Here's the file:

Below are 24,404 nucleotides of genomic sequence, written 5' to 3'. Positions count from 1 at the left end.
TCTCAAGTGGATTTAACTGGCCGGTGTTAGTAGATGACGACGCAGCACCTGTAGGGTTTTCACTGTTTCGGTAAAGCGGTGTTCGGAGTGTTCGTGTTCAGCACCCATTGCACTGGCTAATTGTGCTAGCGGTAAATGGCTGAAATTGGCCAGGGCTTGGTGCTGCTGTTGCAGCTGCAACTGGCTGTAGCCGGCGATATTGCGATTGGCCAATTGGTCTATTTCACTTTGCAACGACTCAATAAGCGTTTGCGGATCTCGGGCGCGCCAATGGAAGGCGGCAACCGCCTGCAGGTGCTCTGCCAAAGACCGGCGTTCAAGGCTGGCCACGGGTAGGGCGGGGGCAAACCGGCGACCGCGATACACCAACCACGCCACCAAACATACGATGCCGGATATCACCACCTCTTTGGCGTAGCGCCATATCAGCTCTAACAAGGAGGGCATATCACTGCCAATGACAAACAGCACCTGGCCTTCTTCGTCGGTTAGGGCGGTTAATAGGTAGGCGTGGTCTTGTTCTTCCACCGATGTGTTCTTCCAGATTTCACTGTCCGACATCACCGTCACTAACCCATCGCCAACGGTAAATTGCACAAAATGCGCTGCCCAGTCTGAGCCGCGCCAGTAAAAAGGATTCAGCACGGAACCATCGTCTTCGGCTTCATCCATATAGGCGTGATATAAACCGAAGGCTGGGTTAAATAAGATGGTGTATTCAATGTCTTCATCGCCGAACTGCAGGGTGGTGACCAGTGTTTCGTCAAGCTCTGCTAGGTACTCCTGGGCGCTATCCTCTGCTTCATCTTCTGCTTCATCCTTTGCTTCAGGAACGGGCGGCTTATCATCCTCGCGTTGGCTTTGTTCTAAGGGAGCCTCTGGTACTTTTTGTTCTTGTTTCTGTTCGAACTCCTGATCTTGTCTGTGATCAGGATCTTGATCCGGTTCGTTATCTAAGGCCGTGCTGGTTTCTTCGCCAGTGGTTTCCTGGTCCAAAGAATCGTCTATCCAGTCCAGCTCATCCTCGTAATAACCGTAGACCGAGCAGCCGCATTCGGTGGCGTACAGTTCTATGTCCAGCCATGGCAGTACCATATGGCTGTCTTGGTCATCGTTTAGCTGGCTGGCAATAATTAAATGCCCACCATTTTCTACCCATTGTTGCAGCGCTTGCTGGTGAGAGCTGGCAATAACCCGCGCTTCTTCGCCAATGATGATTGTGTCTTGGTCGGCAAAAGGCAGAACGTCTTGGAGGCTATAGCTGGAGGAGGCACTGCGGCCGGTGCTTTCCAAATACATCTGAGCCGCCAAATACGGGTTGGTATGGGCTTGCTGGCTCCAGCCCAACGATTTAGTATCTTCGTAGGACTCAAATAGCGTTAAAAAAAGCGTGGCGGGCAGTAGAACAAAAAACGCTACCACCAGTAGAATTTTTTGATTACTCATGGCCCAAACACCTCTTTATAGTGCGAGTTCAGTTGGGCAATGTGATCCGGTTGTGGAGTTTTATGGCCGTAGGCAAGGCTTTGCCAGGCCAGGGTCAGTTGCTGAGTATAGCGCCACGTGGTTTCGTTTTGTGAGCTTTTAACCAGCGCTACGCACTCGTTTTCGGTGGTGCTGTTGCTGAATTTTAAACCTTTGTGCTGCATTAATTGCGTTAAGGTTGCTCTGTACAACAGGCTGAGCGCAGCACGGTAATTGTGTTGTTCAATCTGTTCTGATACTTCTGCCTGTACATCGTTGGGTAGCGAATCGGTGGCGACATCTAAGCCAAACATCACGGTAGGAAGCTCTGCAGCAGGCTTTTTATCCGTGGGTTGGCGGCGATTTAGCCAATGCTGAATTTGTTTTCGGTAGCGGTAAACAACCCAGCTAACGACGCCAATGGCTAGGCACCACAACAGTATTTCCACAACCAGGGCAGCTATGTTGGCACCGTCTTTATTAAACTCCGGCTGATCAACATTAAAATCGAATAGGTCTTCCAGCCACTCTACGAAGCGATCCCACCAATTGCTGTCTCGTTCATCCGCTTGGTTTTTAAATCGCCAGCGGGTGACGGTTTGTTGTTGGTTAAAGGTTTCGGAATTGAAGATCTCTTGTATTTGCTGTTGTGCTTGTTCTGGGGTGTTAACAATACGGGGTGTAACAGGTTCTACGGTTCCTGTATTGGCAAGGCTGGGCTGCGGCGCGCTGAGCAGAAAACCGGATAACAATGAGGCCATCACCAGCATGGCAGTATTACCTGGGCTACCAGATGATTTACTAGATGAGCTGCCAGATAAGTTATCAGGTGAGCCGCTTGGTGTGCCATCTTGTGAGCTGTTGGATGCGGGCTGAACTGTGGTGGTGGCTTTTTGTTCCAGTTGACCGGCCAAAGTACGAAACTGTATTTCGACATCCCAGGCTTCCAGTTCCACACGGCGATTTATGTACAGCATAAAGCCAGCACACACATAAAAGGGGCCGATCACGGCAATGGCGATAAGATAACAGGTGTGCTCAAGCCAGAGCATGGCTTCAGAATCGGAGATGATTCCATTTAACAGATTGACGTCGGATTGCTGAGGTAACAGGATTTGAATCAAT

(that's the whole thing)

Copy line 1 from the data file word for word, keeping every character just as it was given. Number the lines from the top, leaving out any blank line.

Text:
Below are 24,404 nucleotides of genomic sequence, written 5' to 3'. Positions count from 1 at the left end.